August 21, 2018

August 21, 2018

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August 20, 2018

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NLRB GC Memo Provides Updated Guidance on Common Employer Work Rules In Light of Boeing

On June 6, 2018, the National Labor Relations Board’s (NLRB) general counsel (GC) issued a new guidance memorandum (GC Memo 18-04) that contains updated guidance on how the regional offices should be reviewing and interpreting unfair labor practice charges involving employer handbook language and work rules. The guidance in the memorandum expounds on the NLRB’s recent pro-management decision in The Boeing Company, 365 NLRB No. 154, which the NLRB issued on December 14, 2017, in which the Board announced a new standard for analyzing whether a work rule violates employees’ rights under the National Labor Relations Act (NLRA). 

The Boeing Decision 

The memorandum further explains the new Boeing standard, focusing on the balance between a work rule’s negative impact on “employees’ ability to exercise their Section 7 rights and the rule’s connection to employers’ right to maintain discipline and productivity in their workplace.” In Boeing, the Board delineated three categories of employment policies, rules, and handbook provisions:

  • Category 1 will include rules that the Board designates as lawful to maintain, either because (i) the rule, when reasonably interpreted, does not prohibit or interfere with the exercise of NLRA rights; or (ii) the potential adverse impact on protected rights is outweighed by justifications associated with the rule.”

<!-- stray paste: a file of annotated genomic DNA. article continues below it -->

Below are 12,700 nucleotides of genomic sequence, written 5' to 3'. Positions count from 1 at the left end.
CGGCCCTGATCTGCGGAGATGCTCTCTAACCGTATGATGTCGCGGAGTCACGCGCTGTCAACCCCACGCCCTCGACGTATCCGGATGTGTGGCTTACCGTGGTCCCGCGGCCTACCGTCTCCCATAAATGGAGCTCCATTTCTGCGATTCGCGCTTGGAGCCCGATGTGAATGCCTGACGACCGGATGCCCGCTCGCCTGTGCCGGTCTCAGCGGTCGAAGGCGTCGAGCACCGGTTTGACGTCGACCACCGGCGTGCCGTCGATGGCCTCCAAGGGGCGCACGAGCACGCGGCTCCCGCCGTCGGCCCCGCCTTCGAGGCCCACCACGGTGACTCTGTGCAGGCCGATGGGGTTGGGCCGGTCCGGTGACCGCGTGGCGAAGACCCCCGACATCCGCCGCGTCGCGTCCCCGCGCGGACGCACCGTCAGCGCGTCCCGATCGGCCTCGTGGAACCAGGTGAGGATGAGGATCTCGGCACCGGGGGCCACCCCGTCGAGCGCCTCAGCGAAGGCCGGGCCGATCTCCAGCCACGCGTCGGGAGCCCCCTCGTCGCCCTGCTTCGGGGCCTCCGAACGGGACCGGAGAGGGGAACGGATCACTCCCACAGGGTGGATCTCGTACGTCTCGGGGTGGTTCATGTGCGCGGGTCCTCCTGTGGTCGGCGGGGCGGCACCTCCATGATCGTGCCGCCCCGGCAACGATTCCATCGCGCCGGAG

• Category 2 will include rules that warrant individualized scrutiny in each case as to whether the rule would prohibit or interfere with NLRA rights, and if so, whether any adverse impact on NLRA-protected conduct is outweighed by legitimate justifications.”
  • Category 3 will include rules that the Board will designate as unlawful to maintain because they would prohibit or limit NLRA-protected conduct, and the adverse impact on NLRA rights is not outweighed by justifications associated with the rule.” 

The GC Memo

In the memorandum, the general counsel analyzes several examples of common employer rules and provides guidance to the regional offices regarding the placement of such rules into the three Boeing categories and determining whether or not a complaint should be issued. 

As set forth in the memorandum, Category 1 rules are generally lawful and regional directors should dismiss any such charge absent withdrawal. Category 1 rules include the following:

  • Civility Rules. A prohibition on “[b]ehavior that is rude, condescending or otherwise socially unacceptable” is an example of a lawful civility rule.
  • No Photography or Recording Rules. A rule that prohibits the use of cameras or other recording devices is an example of a lawful rule.
  • Insubordination Rules. A rule that states “‘[b]eing uncooperative with supervisors . . . or otherwise engaging in conduct that does not support the Employer’s goals and objectives’ is prohibited” is an example of a lawful insubordination rule.
  • Disruptive Behavior Rules. A prohibition against “[c]reating a disturbance on Company premises or creating discord with clients or fellow employees” is an example of a lawful disruptive behavior rule. However, employers may want to exercise care when using disruptive behavior rules to discipline employees for strikes or walkouts.